Admiral Kirk (William Shatner) and Captain Spock (Leonard Nimoy)
The Enterprise in spacedock. (Below)
By Steve Vivona
After "Star Trek: The Motion Picture" no one ever believed there would be a sequel much less a franchise based on the popular TV series. "ST:TMP" suffered from leaden pacing, an overemphasis on effects, and a hackneyed script that lacked all the essential elements that made "Star Trek" great.
Enter Harve Bennett. This former TV producer, known for shows like "The Six Million Dollar Man" was brought in to see if he could resurrect "Trek" at a reasonable cost. Having little experience of "Trek" Bennett screened all 79 episodes of the original series. He found his inspiration for a sequel in the first-season episode "Space Seed," which guest-starred Ricardo Montalban as Khan, a genetic superman who tries to hijack the Enterprise.
By going back to its roots Bennett was able to craft a tale in the best "Trek" tradition, one that emphasized the relationships between these beloved characters, with plenty of action and suspense thrown in.
James Kirk is feeling his age. As his 50th birthday approaches the Admiral is trapped in a state of melancholy, which elicits the concern of his best friends, Spock and McCoy. At the same time Kirk and his original crew are assigned to supervise a training cruise on the Enterprise with a crew of Starfleet cadets being taught by Captain Spock.
Meanwhile on a mission to find suitable test sites for the Genesis Project Commander Chekov and his captain unwittingly discover Khan and his followers, 15 years after being sent into exile by Kirk. Khan hijacks the U.S.S. Reliant, intending to steal Genesis and destroy his hated enemy.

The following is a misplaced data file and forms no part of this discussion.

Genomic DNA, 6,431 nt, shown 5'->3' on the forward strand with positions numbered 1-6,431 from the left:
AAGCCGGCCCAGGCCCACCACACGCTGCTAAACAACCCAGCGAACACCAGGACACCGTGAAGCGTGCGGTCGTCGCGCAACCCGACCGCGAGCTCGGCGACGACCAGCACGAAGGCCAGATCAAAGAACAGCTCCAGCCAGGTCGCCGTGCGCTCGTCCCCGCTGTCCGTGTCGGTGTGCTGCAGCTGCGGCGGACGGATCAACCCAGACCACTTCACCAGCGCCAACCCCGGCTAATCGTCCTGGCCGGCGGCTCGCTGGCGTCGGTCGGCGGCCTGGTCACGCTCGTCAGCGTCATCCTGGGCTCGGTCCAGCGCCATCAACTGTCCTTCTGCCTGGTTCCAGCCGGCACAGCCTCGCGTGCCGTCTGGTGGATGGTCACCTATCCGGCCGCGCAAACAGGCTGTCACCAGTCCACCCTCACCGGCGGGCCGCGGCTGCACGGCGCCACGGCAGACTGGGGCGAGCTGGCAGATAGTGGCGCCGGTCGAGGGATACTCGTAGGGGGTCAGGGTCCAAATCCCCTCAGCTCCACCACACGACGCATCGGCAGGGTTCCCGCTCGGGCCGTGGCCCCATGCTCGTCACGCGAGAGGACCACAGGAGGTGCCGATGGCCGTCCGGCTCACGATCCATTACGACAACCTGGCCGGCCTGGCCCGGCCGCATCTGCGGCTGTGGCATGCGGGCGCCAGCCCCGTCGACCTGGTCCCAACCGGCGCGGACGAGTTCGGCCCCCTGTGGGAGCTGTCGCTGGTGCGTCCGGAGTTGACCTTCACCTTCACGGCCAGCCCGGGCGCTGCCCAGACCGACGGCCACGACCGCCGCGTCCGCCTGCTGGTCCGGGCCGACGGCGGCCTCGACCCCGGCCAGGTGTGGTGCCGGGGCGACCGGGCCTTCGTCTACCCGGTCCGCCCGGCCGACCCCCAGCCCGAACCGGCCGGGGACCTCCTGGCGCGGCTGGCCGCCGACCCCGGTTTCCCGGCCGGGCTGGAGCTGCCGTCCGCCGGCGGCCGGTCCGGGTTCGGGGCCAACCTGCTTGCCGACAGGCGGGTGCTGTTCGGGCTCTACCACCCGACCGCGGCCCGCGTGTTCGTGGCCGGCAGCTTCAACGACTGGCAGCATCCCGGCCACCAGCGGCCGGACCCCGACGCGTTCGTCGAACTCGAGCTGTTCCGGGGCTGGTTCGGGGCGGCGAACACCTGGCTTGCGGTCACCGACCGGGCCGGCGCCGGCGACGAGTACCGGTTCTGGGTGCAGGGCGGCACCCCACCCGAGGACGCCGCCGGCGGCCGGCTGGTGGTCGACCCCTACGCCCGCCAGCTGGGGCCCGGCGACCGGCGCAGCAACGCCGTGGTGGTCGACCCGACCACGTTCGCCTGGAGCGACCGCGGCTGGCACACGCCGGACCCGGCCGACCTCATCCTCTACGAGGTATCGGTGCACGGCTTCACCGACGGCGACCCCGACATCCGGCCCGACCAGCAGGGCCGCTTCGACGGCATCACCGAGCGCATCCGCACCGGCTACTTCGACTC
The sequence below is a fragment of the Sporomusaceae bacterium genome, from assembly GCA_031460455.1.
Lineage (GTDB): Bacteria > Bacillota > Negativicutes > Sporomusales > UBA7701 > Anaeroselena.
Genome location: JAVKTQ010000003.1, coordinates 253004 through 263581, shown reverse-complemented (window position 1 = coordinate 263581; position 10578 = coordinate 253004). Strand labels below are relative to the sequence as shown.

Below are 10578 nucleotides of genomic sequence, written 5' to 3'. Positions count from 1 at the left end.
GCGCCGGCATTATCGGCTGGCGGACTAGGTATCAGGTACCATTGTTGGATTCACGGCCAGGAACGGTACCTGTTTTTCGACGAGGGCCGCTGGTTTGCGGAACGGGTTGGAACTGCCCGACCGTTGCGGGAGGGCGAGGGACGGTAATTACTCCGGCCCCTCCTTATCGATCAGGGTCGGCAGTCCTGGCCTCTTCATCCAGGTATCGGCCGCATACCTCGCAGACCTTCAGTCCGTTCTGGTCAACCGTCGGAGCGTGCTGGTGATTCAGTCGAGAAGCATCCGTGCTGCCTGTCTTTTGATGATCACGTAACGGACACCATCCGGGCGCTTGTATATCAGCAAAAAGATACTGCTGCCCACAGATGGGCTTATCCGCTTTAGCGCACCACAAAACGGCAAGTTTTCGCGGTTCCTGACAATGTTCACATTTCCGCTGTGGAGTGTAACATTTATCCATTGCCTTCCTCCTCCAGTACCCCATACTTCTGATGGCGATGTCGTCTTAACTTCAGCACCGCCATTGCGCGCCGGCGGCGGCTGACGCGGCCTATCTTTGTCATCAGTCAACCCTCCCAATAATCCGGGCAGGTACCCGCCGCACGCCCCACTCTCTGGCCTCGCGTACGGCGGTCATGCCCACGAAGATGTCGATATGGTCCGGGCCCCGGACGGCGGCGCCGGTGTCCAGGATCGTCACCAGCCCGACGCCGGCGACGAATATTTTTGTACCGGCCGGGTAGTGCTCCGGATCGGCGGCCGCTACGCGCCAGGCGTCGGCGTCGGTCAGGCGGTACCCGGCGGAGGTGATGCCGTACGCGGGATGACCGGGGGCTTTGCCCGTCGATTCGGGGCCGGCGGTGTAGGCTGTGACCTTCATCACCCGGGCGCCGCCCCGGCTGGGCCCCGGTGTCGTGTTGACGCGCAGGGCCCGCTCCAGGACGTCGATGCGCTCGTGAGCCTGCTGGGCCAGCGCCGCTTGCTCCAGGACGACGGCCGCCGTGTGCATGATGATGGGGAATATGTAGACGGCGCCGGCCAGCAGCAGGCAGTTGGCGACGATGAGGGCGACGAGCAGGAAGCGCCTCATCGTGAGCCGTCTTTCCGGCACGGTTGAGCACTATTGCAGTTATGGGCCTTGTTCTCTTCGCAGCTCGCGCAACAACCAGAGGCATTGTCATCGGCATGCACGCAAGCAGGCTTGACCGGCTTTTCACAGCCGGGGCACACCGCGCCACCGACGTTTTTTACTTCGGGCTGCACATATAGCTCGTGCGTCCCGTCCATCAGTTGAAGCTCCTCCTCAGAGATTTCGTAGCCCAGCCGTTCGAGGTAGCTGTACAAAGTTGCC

Taking Kirk by surprise with his hijacked Federation vessel Khan strikes the first blow, but Kirk regains his wits and manages to strike back before the Enterprise is destroyed.
"Trek II" is reminiscent of World War II-era submarine movies such as "Run Silent, Run Deep," with the cat-and-mouse games played by the two ships and the tension and suspense that follows each volley.
"Trek II" is perhaps the best loved film in the "Star Trek" canon. The empasis on Kirk's difficulty with aging coupled with the loss he experiences at the film's climax make for powerful drama. Some of the original cast's best moments are in this film, especially the heart-wrenching death scene of Captain Spock, who heroically sacrifices himself to save the Enterprise.
Paramount's DVD of "Star Trek II" is a beautiful presentation. Of course it is letterboxed in its proper aspect ratio, but the remastered image is the real plus here. Colors are strong and vivid and the reds never bleed. I doubt they could make this nearly 20-year old film look any better.
A trailer has been included but Trek fans are dying for more supplements and I've heard that the "Motion Picture" will be a fully-loaded special edition, which will start the ball rolling for more in the future.
"Live long and prosper."